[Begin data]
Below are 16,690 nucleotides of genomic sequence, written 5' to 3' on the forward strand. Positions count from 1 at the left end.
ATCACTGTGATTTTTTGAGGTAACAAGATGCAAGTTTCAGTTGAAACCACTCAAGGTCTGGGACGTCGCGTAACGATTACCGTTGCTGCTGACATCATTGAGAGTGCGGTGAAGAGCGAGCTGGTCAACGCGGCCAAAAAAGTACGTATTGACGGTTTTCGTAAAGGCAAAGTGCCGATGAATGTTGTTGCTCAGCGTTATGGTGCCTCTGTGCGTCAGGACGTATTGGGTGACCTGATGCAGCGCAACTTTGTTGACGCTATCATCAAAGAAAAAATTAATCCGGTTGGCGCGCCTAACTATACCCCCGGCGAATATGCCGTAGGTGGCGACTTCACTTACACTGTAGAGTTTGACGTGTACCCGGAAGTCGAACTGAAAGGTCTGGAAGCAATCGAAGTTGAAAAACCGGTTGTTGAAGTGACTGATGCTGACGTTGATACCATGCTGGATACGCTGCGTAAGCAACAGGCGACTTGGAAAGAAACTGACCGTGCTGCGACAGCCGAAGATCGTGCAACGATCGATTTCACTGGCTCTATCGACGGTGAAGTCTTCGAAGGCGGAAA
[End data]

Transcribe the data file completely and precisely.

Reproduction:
Below are 16,690 nucleotides of genomic sequence, written 5' to 3' on the forward strand. Positions count from 1 at the left end.
ATCACTGTGATTTTTTGAGGTAACAAGATGCAAGTTTCAGTTGAAACCACTCAAGGTCTGGGACGTCGCGTAACGATTACCGTTGCTGCTGACATCATTGAGAGTGCGGTGAAGAGCGAGCTGGTCAACGCGGCCAAAAAAGTACGTATTGACGGTTTTCGTAAAGGCAAAGTGCCGATGAATGTTGTTGCTCAGCGTTATGGTGCCTCTGTGCGTCAGGACGTATTGGGTGACCTGATGCAGCGCAACTTTGTTGACGCTATCATCAAAGAAAAAATTAATCCGGTTGGCGCGCCTAACTATACCCCCGGCGAATATGCCGTAGGTGGCGACTTCACTTACACTGTAGAGTTTGACGTGTACCCGGAAGTCGAACTGAAAGGTCTGGAAGCAATCGAAGTTGAAAAACCGGTTGTTGAAGTGACTGATGCTGACGTTGATACCATGCTGGATACGCTGCGTAAGCAACAGGCGACTTGGAAAGAAACTGACCGTGCTGCGACAGCCGAAGATCGTGCAACGATCGATTTCACTGGCTCTATCGACGGTGAAGTCTTCGAAGGCGGAAA